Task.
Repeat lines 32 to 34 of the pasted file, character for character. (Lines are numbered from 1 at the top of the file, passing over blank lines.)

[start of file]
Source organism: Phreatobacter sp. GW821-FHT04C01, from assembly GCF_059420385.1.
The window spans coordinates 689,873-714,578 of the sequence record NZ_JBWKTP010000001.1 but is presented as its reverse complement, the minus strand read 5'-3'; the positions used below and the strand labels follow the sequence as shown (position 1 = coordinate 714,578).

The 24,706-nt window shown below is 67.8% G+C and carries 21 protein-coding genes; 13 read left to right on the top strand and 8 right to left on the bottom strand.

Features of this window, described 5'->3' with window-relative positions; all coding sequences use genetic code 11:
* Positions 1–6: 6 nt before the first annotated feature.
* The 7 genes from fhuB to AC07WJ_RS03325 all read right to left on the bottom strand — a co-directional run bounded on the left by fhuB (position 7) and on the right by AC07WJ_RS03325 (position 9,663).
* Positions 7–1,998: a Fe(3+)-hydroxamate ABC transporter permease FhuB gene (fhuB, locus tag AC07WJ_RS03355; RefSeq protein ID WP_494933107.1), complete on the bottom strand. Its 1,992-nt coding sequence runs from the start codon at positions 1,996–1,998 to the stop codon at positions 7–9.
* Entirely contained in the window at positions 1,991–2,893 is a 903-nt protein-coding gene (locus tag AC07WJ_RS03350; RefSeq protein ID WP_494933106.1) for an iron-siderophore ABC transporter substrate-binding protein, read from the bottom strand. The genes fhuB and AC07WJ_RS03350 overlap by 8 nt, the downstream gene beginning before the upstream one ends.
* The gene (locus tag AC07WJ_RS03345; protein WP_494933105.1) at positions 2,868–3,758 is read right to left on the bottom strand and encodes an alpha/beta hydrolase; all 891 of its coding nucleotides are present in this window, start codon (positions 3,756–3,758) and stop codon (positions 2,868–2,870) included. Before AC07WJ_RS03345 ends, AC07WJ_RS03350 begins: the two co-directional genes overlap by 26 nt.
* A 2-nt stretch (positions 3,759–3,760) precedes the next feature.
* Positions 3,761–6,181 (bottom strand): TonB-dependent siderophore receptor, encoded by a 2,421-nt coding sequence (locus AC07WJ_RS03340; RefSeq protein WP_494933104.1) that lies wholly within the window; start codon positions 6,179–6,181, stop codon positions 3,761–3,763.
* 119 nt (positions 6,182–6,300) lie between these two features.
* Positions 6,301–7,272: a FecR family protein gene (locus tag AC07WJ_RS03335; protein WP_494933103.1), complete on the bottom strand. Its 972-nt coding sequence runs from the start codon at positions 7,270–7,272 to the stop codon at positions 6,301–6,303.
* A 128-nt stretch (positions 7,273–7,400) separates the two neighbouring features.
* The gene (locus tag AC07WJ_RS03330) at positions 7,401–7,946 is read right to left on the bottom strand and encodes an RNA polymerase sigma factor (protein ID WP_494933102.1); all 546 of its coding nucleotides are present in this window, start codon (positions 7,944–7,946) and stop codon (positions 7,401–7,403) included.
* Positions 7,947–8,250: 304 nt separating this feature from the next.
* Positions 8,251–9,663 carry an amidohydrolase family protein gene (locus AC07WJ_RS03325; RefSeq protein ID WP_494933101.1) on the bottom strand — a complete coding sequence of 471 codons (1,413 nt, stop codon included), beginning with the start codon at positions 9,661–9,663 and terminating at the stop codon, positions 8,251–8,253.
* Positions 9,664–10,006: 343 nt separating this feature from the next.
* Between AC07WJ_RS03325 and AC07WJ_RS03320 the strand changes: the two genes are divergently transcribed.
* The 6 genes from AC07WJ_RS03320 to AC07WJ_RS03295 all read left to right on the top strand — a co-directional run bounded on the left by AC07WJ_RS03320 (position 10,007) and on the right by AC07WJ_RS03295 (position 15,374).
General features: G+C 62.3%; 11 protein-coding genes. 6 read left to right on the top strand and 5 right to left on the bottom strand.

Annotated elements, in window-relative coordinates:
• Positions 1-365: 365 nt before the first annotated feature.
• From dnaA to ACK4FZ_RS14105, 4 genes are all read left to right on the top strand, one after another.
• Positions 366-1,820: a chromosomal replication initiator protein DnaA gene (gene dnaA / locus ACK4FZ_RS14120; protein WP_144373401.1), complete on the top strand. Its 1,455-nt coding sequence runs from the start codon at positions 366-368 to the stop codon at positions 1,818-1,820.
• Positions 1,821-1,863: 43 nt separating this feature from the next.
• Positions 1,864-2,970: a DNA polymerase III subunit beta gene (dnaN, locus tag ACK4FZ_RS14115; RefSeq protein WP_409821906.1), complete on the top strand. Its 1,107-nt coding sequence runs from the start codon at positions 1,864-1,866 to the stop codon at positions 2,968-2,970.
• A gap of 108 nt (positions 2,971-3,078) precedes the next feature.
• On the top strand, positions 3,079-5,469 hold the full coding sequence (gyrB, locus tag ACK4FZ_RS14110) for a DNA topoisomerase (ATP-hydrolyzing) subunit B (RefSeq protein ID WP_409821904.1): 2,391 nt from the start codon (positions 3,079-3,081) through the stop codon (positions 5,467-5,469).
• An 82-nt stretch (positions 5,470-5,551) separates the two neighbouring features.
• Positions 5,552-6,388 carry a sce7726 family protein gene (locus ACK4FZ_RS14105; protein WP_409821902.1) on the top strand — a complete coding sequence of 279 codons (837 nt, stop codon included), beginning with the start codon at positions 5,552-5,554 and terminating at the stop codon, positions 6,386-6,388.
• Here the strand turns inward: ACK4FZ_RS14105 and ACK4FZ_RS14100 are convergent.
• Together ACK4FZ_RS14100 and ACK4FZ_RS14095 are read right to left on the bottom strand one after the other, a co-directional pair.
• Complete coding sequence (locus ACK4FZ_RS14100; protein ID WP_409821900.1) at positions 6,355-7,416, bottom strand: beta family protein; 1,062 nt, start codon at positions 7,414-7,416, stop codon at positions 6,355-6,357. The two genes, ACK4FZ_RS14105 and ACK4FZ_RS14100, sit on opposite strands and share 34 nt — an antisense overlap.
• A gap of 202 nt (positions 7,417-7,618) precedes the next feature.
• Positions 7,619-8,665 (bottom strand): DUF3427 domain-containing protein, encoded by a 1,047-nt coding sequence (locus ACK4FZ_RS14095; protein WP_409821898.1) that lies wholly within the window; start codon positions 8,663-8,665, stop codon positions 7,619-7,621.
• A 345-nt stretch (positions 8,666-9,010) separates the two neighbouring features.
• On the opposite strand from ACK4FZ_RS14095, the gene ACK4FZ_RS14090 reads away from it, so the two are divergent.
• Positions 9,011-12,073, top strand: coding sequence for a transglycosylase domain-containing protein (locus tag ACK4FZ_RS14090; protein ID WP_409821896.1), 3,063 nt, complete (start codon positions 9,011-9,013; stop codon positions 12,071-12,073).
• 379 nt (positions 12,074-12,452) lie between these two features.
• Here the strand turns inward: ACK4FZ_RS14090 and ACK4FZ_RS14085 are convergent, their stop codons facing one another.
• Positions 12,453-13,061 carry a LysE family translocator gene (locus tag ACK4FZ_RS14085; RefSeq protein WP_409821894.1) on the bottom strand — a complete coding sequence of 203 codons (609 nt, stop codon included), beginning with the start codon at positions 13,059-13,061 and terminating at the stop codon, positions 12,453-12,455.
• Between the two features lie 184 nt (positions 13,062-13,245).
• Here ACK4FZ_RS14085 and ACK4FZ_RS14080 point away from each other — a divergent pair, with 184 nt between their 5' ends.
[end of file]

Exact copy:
• Here the strand turns inward: ACK4FZ_RS14105 and ACK4FZ_RS14100 are convergent.
• Together ACK4FZ_RS14100 and ACK4FZ_RS14095 are read right to left on the bottom strand one after the other, a co-directional pair.
• Complete coding sequence (locus ACK4FZ_RS14100; protein ID WP_409821900.1) at positions 6,355-7,416, bottom strand: beta family protein; 1,062 nt, start codon at positions 7,414-7,416, stop codon at positions 6,355-6,357. The two genes, ACK4FZ_RS14105 and ACK4FZ_RS14100, sit on opposite strands and share 34 nt — an antisense overlap.